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Effects of tramadol on synovial fluid concentrations of substance P and interleukin-6 in patients with knee osteoarthritis: comparison with paracetamol.

Author(s): Bianchi M, Broggini M, Balzarini P, Baratelli E, Ferrario P, Panerai AE, Sacerdote P

Affiliation(s): Department of Pharmacology, University of Milan, Via Vanvitelli, 32, 20129 Milan, Italy. mauro.bianchi@unimi.it

Publication date & source: 2003-12, Int Immunopharmacol., 3(13-14):1901-8.

Publication type: Clinical Trial; Randomized Controlled Trial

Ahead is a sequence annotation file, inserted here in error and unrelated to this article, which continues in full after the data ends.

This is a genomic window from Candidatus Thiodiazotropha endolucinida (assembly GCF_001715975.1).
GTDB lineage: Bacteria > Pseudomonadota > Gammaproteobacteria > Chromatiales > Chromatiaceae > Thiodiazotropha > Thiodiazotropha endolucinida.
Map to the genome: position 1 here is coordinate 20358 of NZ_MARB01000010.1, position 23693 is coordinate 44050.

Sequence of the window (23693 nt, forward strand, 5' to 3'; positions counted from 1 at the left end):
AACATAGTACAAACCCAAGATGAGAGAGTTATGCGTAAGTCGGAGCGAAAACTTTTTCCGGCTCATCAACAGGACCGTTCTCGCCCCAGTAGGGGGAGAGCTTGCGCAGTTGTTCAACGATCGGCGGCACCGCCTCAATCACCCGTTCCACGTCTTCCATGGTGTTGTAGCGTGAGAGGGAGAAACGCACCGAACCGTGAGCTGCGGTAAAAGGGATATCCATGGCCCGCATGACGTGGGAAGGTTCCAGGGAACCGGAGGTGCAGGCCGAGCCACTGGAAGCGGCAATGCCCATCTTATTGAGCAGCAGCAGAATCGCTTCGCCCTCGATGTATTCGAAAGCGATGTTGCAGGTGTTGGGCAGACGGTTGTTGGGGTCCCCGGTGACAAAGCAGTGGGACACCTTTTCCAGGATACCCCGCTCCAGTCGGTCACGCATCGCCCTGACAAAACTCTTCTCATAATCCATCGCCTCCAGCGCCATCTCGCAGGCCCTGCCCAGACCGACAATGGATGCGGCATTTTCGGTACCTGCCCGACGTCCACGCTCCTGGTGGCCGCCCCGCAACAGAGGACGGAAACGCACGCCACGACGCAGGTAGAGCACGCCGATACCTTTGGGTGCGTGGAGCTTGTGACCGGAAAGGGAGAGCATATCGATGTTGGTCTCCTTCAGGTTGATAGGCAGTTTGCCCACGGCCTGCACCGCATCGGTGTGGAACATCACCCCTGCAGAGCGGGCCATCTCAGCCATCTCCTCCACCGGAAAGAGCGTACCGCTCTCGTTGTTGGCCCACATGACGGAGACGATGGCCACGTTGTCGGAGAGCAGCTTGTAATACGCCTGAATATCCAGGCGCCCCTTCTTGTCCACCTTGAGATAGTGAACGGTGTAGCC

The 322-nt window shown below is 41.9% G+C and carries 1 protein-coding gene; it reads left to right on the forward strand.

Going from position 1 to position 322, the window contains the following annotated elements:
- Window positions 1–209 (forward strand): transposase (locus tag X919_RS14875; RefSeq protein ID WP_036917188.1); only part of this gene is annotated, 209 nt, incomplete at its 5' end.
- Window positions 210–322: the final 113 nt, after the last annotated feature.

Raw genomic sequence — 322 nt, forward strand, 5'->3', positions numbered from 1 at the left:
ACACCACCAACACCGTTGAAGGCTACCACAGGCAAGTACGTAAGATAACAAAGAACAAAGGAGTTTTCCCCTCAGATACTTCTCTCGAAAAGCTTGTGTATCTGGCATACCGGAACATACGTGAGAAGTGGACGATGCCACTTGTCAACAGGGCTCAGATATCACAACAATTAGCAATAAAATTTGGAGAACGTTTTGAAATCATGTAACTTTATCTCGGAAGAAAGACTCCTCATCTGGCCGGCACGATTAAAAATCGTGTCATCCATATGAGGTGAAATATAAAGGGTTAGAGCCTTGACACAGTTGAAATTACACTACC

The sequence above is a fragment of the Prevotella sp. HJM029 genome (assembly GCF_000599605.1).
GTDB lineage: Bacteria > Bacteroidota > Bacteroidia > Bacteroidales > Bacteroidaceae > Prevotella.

Both the analgesic drugs tramadol and paracetamol are widely used for the symptomatic therapy of osteoarthritis (OA). The aim of this double-blind, randomised study in patients with knee OA was to compare their effects on synovial fluid concentrations of interleukin (IL)-6 and substance P (SP). Moreover, we evaluated plasma and synovial fluid concentrations of tramadol and its active metabolite (O-desmethyl-tramadol, M1) after oral treatment with this drug. Twenty patients were enrolled. A group of 10 patients received tramadol (50 mg three times a day), and another group of 10 patients were treated with paracetamol (500 mg three times a day) for 7 days. Both drugs significantly reduced the intensity of joint pain. The synovial fluid concentrations of SP were significantly reduced only by the treatment with tramadol. In this group of patients, IL-6 synovial fluid concentrations were slightly, but not significantly, decreased. Paracetamol did not significantly change the synovial fluid concentrations of SP and IL-6. After oral administration, a considerable amount of tramadol was measurable in synovial fluid. Both in plasma and synovial fluid the concentrations of M1 were markedly lower than those of tramadol, with a T/M1 ratio of 14.7+/-4.6 and 9.3+/-3.9, respectively. These data demonstrate that the activity of tramadol may involve the modulation of inflammatory mediators. Moreover, they indicate that after oral treatment with tramadol, both the parent drug and its active metabolite can penetrate into synovial fluid.

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